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Image: Toby Morris
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PartnersApril 1, 2018

And New Zealand’s biggest taxpayer is…

Image: Toby Morris
Image: Toby Morris

Tax Heroes: It has paid billions in tax since 2003, but the NZ Super Fund’s head of tax John Payne says it sees tax as simply a return to the government.

The New Zealand Super Fund was set up in 2003 to help pre-fund the future cost of universal superannuation in New Zealand, and it now stands at about $38 billion in assets – but its tax bill is very volatile.

The fund is a pool of assets owned by the New Zealand government, but under its founding legislation it is treated the same way as a company and is taxed at the 28% corporate tax rate. Since it was started in 2003 it has paid $6.2 billion in tax (based on publicly available information and data provided by the author) and for the 2016/17 financial year it paid $1.2b in tax, 9% of the total corporate tax take in New Zealand.

This is because of the impact of different tax requirements on different investments, particularly equities (shares). The volatility of the fund’s income tax expense is largely driven by differences between the accounting treatment – and income tax treatment – of equity investments. Dividends received, realised gains or losses (resulting from sales or reorganisations) and unrealised gains or losses (resulting from changes in an equity’s market value) are all taken into account when determining the accounting income from equity investments.

For tax purposes, however, the fund’s New Zealand equities and most of its listed Australian equities are generally only subject to tax on the actual dividends received, while realised gains/losses and unrealised movements are not taxed. As of 30 June 2017 almost $5b was invested in New Zealand assets, while $29.6b was invested offshore.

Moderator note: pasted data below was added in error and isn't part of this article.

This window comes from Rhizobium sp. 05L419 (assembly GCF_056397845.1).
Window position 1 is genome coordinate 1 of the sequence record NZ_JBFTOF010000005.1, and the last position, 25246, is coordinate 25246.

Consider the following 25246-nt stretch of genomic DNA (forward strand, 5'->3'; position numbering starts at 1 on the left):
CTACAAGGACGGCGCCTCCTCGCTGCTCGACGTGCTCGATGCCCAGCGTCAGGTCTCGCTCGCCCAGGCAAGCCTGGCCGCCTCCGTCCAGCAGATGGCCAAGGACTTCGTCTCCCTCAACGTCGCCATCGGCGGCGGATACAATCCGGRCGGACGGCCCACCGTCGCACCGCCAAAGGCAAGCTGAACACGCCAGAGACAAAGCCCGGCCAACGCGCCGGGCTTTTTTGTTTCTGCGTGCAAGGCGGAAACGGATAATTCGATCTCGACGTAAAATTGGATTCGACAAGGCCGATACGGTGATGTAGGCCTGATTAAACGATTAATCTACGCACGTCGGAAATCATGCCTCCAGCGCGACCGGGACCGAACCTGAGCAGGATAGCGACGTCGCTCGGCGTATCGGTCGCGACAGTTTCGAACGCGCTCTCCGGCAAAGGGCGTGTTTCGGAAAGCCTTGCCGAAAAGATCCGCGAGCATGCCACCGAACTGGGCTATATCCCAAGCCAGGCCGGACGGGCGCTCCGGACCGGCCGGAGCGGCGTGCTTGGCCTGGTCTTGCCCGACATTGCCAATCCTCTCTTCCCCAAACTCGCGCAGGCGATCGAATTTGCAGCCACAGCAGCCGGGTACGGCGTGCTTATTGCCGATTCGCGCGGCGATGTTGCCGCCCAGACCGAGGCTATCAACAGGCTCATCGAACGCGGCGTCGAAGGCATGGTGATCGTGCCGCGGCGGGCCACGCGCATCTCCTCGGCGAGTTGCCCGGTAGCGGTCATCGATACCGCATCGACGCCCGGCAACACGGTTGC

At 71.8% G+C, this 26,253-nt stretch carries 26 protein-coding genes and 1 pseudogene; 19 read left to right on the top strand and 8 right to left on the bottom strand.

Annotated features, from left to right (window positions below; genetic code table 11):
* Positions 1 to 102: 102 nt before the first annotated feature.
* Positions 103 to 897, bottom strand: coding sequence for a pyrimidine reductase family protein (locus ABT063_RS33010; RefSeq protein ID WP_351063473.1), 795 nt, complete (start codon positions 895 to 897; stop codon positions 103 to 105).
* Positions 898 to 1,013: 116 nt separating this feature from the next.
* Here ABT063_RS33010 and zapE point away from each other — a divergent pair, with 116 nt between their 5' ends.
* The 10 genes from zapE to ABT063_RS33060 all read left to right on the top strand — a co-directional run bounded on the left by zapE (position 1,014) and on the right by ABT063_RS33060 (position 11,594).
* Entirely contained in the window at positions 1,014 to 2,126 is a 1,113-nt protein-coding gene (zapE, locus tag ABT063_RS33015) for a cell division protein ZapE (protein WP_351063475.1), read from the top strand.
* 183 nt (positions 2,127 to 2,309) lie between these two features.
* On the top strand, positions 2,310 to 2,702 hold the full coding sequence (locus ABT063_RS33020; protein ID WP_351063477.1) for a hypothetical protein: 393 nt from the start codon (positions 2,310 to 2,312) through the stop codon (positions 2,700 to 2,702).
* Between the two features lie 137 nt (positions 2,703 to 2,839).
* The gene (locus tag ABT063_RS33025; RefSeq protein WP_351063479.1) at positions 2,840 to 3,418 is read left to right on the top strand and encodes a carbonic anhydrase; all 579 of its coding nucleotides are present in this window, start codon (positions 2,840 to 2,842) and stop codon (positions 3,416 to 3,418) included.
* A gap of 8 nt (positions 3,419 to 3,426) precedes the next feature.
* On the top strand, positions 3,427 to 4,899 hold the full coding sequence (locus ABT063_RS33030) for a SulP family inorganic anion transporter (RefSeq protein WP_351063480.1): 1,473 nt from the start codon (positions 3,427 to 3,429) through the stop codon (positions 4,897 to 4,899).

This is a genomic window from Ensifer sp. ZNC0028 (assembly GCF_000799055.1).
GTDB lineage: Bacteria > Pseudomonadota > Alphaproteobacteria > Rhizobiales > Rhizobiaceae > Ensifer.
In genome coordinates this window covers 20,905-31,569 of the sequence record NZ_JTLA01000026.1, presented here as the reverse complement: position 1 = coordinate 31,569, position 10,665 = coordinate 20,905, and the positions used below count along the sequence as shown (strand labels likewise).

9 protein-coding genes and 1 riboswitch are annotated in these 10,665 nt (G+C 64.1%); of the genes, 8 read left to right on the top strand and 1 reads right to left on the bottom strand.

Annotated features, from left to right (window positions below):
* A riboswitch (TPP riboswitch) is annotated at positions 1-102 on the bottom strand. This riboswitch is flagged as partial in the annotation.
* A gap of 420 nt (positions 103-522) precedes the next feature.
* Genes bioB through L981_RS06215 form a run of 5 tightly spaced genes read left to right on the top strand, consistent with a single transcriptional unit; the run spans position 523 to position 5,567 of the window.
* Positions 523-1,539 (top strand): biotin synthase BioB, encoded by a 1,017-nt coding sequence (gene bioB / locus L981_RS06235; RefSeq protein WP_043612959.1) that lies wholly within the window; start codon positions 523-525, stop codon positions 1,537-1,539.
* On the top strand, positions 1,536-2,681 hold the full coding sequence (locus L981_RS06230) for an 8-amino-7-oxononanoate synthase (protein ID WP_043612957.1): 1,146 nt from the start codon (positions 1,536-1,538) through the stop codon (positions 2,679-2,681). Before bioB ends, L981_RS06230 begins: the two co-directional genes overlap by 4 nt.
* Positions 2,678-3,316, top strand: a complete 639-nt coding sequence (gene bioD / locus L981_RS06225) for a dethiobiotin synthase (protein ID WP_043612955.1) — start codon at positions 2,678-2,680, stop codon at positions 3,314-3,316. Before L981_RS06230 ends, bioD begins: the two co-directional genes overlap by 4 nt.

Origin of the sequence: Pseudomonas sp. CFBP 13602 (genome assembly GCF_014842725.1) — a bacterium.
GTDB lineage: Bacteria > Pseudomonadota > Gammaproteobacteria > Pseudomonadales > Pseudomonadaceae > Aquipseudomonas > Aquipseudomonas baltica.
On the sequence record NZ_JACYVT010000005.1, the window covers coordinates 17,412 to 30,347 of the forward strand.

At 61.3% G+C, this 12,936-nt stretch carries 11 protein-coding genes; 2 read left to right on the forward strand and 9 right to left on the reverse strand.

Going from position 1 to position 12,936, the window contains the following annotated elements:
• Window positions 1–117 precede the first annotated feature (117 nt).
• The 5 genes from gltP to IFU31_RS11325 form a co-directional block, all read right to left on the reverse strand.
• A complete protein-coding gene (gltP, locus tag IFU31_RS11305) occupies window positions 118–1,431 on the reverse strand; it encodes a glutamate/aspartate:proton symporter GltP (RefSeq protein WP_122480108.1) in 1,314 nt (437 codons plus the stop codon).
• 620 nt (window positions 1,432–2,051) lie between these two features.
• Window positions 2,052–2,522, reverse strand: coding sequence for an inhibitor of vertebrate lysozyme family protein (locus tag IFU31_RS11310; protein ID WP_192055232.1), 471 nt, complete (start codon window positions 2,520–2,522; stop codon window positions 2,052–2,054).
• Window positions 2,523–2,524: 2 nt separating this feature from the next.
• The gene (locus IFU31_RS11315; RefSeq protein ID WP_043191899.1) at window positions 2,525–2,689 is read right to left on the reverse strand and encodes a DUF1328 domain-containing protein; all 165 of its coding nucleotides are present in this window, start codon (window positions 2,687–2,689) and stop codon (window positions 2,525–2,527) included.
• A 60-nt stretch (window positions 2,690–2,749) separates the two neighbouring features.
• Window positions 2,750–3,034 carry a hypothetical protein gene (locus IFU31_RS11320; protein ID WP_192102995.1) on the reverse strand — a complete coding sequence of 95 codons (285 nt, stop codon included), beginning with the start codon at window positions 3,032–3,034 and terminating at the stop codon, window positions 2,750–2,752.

New Zealand tax on foreign equities is calculated under the Fair Dividend Rate (FDR) regime. The fund is deemed to receive a deemed or notional dividend of 5% per annum of the market value of these equities. This amount is treated as taxable income while actual dividends, realised gains and losses and unrealised movements are not subject to tax. A large portion of the fund is taxed on this basis, so its effective tax rate is susceptible to global market conditions.  

In years where the fund records an accounting loss on its equities, it will still have deemed income for tax purposes based on actual (or deemed) FDR dividends. The opposite will be true in the case of a strong market, when accounting profits exceed taxable income.

Taxable income (or losses) from the fund’s other investments, such as bonds, cash deposits, and derivatives, generally mirrors the accounting income and is subject to 28% tax.

Sometimes tax laws specify different timing than accounting rules. For example, some items included in tax expense are taken out of the current tax return and recorded in deferred tax. An example of deferred tax is the investment in Kaingaroa Forest, the fund’s largest directly-held asset. For accounting purposes the forest investment is revalued regularly. But forestry assets are taxable on a realised basis, when harvested or sold. Therefore, the Fund carries a large deferred tax liability for the forest which will come home as it is harvested.  

The Guardians of New Zealand Superannuation, which manages the fund, is committed to best practice, openness and transparency. Its policies are designed to ensure the correct amount of tax is paid in all jurisdictions in compliance with tax law and practice, and all unusual and material tax issues are signed off by professional tax advisors and, if appropriate, by relevant tax authorities.

The Guardians measure the fund’s performance on a pre-New Zealand tax/post-foreign tax basis, which means there is little incentive to minimise New Zealand tax. The Guardians regard New Zealand tax paid by the fund as effectively a return to the Government and the amount of tax paid by the fund each year is disclosed in its annual report.

The fund has a co-operative compliance agreement with the New Zealand Inland Revenue Department (IRD). Under this agreement, tax positions are disclosed before the fund’s tax return is filed, including the tax treatment of new investments. This provides real-time engagement with the IRD and certainty around its tax position.

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